Dr Pontzen, said: “It’s good news all round. DESI is going to give us invaluable information about what was going on in early galaxies, objects that are so faint and distant we would never see them individually. And once that’s understood in the data, the team can take account of it and still get accurate measurements of how the universe is expanding, telling us about dark energy. It illustrates how these big, ambitious projects are going to deliver astonishingly rich maps to explore. We’re now working to understand what other unexpected bonuses might be pulled out from the data.”

See this article here.

Milky Way May Have Formed ‘Inside-Out’

Jan 20, 2014

Gaia provides new insight into Galactic evolution

ESA Gaia Camera
ESA/Gaia Camera
ESA Gaia satellite
ESA/Gaia spacecraft

A breakthrough using data from the [ESA]/Gaia-ESO project has provided evidence backing up theoretically predicted divisions in the chemical composition of the stars that make up the Milky Way’s disc – the vast collection of giant gas clouds and billions of stars that give our Galaxy its ‘flying saucer’ shape.

By tracking the fast-produced elements, specifically magnesium in this study, astronomers can determine how rapidly different parts of the Milky Way were formed. The research suggests that stars in the inner regions of the Galactic disc were the first to form, supporting ideas that our Galaxy grew from the inside-out.

Using data from the 8-m VLT in Chile, one of the world’s largest telescopes, an international team of astronomers took detailed observations of stars with a wide range of ages and locations in the Galactic disc to accurately determine their ‘metallicity’: the amount of chemical elements in a star other than hydrogen and helium, the two elements most stars are made from.

ESO VLT Interferometer
ESO VLT Interior
ESO/VLT

Immediately after the Big Bang, the Universe consisted almost entirely of hydrogen and helium, with levels of “contaminant metals” growing over time. Consequently, older stars have fewer elements in their make-up – so have lower metallicity.

“The different chemical elements of which stars – and we – are made are created at different rates – some in massive stars which live fast and die young, and others in sun-like stars with more sedate multi-billion-year lifetimes,” said Professor Gerry Gilmore, lead investigator on the Gaia-ESO Project.

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This is a figure illustrating latest Gaia-ESO research findings. (Click image for larger size) Credit: Amanda Smith/Institute of Astronomy

Massive stars, which have short lives and die as ‘core-collapse supernovae’, produce huge amounts of magnesium during their explosive death throes. This catastrophic event can form a neutron star or a black hole, and even trigger the formation of new stars.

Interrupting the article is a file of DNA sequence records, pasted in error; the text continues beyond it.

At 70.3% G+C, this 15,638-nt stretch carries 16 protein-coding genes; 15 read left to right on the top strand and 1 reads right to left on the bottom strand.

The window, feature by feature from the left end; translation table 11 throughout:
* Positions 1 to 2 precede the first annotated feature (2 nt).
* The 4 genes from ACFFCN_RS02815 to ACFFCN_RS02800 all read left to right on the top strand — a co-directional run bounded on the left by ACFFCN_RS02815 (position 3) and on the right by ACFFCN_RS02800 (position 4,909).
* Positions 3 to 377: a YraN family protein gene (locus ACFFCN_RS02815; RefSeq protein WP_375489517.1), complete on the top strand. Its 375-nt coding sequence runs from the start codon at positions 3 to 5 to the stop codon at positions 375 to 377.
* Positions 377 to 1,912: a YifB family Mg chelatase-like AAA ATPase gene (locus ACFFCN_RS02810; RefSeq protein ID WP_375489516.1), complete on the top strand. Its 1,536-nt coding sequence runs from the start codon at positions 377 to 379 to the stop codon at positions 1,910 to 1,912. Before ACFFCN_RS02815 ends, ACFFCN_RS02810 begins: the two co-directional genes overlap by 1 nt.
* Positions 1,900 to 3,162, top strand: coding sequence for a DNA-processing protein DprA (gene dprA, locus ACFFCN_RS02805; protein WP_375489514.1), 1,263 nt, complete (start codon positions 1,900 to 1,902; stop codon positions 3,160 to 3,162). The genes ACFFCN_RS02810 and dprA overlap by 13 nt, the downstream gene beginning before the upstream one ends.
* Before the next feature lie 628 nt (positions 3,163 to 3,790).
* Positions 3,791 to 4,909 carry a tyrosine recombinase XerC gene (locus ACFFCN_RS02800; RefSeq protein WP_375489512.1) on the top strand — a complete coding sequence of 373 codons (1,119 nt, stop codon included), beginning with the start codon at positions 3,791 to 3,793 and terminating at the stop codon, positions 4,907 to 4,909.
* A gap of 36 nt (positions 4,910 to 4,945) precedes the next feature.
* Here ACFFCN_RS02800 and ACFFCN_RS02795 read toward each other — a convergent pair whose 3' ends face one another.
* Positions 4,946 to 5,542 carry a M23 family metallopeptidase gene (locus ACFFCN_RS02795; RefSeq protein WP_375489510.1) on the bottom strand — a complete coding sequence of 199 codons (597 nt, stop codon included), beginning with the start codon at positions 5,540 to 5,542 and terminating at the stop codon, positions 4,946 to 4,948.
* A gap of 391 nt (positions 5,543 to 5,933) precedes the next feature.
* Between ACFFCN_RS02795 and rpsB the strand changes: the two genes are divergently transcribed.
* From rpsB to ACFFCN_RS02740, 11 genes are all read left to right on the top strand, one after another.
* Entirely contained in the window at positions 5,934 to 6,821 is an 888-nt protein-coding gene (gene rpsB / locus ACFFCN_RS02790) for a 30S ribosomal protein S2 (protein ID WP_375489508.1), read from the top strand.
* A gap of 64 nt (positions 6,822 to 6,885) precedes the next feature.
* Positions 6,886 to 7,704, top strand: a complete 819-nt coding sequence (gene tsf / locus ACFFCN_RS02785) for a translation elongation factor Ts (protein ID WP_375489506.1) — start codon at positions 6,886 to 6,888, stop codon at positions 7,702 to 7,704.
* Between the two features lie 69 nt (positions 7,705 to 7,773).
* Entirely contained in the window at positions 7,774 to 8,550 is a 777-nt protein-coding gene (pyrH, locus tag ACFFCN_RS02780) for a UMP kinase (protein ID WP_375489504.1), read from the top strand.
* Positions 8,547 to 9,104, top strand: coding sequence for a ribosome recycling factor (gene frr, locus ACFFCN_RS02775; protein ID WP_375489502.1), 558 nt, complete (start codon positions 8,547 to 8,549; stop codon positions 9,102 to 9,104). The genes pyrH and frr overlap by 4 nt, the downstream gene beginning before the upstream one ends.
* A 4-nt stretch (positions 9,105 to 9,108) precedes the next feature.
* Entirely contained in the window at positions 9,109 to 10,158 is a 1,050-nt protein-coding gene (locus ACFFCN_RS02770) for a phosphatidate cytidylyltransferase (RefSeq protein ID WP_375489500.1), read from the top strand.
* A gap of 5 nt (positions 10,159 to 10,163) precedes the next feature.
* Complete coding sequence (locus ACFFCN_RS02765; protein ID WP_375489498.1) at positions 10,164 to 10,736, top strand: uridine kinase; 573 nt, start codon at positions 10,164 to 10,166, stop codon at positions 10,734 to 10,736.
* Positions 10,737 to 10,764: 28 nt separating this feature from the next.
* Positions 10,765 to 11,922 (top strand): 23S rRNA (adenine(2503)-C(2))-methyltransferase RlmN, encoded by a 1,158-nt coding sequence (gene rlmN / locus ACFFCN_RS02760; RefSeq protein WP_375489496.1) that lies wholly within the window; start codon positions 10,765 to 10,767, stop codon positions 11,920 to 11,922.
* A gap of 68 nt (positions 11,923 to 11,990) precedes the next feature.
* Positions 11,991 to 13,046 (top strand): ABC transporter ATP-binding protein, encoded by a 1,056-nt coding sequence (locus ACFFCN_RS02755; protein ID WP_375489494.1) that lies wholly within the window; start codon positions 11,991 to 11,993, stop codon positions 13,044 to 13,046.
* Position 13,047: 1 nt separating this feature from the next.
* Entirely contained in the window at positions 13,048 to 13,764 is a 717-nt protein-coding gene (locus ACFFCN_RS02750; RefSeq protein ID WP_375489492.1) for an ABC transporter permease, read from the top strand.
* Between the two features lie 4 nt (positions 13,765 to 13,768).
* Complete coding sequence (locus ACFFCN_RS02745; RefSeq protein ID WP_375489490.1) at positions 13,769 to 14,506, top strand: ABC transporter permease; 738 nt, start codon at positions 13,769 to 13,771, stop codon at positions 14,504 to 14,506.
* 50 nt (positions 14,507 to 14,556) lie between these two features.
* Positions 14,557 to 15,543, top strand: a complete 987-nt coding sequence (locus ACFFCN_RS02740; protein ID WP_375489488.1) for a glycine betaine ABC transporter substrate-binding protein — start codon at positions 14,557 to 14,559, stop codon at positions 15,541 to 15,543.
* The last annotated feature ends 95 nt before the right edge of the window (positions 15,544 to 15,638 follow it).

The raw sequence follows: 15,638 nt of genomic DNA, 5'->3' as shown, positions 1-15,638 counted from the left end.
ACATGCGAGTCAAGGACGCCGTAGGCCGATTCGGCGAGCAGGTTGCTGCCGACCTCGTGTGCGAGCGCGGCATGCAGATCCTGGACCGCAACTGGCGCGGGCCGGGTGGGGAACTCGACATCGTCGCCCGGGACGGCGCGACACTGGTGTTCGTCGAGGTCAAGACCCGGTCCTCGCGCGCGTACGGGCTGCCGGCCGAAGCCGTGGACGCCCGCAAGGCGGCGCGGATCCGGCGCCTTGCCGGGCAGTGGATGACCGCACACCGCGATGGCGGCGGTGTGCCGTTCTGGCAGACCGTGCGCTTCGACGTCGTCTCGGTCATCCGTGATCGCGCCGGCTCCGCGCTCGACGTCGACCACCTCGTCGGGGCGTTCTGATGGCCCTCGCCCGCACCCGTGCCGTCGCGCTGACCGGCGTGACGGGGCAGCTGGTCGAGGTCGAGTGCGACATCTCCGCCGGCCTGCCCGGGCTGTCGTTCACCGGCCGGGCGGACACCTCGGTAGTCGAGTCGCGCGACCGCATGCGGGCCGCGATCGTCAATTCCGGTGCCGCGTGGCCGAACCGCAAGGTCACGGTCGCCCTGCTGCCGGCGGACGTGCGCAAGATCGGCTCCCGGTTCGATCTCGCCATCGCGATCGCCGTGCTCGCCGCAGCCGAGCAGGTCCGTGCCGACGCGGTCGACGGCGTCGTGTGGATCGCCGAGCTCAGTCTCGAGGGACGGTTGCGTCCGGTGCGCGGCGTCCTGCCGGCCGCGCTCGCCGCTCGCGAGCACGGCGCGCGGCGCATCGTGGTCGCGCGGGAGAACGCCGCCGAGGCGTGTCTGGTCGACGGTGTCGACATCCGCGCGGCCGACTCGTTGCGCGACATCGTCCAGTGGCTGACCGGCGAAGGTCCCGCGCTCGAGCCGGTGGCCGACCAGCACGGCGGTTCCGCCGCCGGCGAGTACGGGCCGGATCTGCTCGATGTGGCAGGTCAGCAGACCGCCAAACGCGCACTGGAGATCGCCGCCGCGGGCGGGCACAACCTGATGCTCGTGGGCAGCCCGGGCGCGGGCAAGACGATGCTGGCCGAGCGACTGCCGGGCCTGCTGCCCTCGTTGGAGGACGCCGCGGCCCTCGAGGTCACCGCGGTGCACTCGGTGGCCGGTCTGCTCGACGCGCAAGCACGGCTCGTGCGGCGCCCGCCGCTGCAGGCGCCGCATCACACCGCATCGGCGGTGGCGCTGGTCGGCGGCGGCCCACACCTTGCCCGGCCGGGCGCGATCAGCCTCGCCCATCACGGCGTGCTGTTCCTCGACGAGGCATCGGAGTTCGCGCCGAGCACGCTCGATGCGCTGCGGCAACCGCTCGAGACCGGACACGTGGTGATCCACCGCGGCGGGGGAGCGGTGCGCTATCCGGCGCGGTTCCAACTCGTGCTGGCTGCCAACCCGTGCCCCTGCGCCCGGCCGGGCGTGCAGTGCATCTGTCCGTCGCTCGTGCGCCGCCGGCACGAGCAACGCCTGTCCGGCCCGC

The team have shown that older, ‘metal-poor’ stars inside the Solar Circle – the orbit of our Sun around the centre of the Milky Way, which takes roughly 250 million years to complete – are far more likely to have high levels of magnesium. The higher level of the element inside the Solar Circle suggests this area contained more stars that “lived fast and die young” in the past.

The stars that lie in the outer regions of the Galactic disc – outside the Solar Circle – are predominantly younger, both ‘metal-rich’ and ‘metal-poor’, and have surprisingly low magnesium levels compared to their metallicity.

This discovery signifies important differences in stellar evolution across the Milky Way disc, with very efficient and short star formation timescales occurring inside the Solar Circle; whereas, outside the Sun’s orbit, star formation took much longer.

“We have been able to shed new light on the timescale of chemical enrichment across the Milky Way disc, showing that outer regions of the disc take a much longer time to form,” said Maria Bergemann from Cambridge’s Institute of Astronomy, who led the study.

“This supports theoretical models for the formation of disc galaxies in the context of Cold Dark Matter cosmology, which predict that galaxy discs grow inside-out.”

The findings offer new insights into the assembly history of our Galaxy, and are the part of the first wave of new observations from the Gaia-ESO survey, the ground-based extension to the Gaia space mission – launched by the European Space Agency at the end of last year – and the first large-scale survey conducted on one the world’s largest telescopes: the 8-m VLT in Paranal, Chile.

The study is published online today through the astronomical database Astro-ph, and has been submitted to the journal Astronomy and Astrophysics.

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This digitally enhanced double-exposure was taken in May 2003 over the Kofa Mountains in Arizona, USA. Dark dust, millions of stars, and bright glowing red gas highlight the plane of our Milky Way Galaxy. Photo credit: Richard Payne (Arizona Astrophotography)